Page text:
Friday, September 19, 2008

Alternative Story Forms (ASFs)

Since I am a newbie in multimedia and journalism in the U.S. I decided to start this blog and post questions on other blogs. I am more than happy to share the knowledge I gained today using a Poynter course called Beyond the Inverted Pyramid. ASFs are Questions and Answers, checklists, timelines and games. They are complete stories that provide more information to the main story, place the story into context. What is the difference between the main story and an ASF? An ASF is short (bite-size), and hopefully engages the reader to interact, gain knowledge, read the main story (it grabs the reader’s attention). According to the Eye Track Study by Poynter, the reader pays more attention to the ASFs. I am curious to see how ASFs will evolve in the future in online media.

Objective Journalism- Scattered dreams?

Yesterday in media class we discussed about the objectivity of journalism. I don’t believe in objective journalism because I have never seen one. I respect those who have this view, however. Here is why I don’t believe in objective journalism. First, a journalist’s role is to inform the public. You can’t just “state the facts”, but you have to make them digestible for the public by explaining, describing and even defining certain phenomena. By providing your definitions to the readers, you implicitly become less objective (unless you provide definitions from a dictionary) because we filter definitions through our own system of thinking.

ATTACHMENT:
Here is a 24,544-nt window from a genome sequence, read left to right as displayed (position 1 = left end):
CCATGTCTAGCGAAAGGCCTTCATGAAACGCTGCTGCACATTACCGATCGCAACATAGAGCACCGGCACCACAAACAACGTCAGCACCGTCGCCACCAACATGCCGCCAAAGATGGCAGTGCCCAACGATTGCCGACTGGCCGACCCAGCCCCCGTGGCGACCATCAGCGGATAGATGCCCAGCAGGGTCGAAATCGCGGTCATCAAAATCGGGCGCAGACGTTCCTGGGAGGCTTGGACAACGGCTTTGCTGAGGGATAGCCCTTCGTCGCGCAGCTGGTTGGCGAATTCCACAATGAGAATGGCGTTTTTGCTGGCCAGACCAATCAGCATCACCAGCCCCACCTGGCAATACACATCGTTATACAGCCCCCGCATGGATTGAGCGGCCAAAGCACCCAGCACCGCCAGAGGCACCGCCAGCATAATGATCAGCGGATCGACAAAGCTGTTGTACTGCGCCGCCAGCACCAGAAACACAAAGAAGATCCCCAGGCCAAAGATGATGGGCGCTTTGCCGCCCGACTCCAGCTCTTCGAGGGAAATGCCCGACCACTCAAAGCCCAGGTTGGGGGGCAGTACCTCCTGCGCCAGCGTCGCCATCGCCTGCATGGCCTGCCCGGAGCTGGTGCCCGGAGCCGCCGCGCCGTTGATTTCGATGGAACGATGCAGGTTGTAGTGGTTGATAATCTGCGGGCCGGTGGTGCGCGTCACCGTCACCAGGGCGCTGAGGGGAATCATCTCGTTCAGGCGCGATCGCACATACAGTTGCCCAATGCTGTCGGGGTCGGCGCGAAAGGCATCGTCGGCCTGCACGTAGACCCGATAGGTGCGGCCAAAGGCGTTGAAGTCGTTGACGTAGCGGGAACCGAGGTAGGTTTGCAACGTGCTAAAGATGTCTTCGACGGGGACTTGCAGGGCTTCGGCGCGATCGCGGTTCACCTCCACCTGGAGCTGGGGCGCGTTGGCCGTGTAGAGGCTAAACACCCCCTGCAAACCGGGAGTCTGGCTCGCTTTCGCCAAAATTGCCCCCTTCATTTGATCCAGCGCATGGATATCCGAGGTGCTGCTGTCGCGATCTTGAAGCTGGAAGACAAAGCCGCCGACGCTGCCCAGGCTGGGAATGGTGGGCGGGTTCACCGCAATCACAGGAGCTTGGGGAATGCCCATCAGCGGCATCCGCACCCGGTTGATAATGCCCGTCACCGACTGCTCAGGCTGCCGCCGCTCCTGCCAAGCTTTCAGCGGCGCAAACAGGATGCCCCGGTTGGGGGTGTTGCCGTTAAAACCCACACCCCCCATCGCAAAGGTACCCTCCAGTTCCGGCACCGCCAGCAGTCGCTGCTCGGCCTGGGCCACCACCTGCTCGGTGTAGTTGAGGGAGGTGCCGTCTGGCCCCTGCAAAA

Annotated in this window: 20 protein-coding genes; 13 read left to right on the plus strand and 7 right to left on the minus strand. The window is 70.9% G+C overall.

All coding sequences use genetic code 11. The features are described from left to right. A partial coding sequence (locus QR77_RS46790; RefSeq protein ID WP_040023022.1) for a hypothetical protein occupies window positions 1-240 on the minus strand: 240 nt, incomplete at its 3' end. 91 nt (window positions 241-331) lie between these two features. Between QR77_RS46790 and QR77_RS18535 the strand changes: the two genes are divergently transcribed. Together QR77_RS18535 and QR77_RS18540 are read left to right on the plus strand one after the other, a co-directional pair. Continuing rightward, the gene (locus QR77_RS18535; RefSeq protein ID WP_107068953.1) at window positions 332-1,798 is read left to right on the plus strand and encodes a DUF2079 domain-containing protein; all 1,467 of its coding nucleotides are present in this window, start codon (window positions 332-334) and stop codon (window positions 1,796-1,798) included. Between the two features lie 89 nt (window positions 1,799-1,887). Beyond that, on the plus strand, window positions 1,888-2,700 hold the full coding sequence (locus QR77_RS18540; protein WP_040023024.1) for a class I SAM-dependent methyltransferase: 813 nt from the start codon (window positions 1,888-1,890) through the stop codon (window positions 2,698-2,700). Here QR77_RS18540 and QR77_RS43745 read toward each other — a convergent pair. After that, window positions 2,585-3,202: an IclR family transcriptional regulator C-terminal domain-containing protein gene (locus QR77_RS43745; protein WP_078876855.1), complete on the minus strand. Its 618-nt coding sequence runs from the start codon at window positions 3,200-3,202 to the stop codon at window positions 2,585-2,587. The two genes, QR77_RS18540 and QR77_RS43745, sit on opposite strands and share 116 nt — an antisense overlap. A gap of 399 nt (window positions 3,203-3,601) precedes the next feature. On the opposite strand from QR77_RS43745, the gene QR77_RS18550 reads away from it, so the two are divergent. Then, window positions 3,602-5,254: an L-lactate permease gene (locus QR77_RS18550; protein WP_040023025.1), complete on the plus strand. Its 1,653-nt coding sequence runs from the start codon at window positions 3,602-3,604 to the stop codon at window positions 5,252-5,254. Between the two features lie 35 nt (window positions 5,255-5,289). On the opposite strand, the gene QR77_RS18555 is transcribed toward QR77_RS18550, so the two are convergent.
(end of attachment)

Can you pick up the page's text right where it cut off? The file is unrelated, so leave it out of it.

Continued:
Second, even with the selection of news (what is front page news, what is newsworthy at all for the journalists, editors, the public) is subjective.
I still believe that every journalist should aspire to be objective, however, this is not a norm (I don’t think it ever was) but every journalist should aspire to be objective.

Monday, September 1, 2008

Tool Nr. 1 for a Journalist: Critical Thinking

A journalist’s most important tool is critical thinking. I grew up in a communist country, Romania, where questions were rarely asked. Free speech wasn’t allowed. Creativity wasn’t appreciated. I had to memorize by heart the lessons for the day when I knew I would have to be graded.

Since the Romanian Revolution from 1989 things have changed. SLOWLY. There is free speech (more or less), the media are free (more or less, like everywhere else) and things got better (again, more or less). However, the mentality, the critical thinking hasn’t changed that much. In the education system, in media people start to put questions now, but the people still don’t question the authorities because they have never been taught to do so before.

That’s why I still have difficulties to raise questions. That's why it comes to me hard to question the facts in the news media. It’s good to know theories, but it’s difficult to apply them when your mentality still hinders you.

I guess besides mastering English at journalistic level, critical thinking is going to be a lifetime learning process for me. One less thing to worry about for an American journalist (and not only).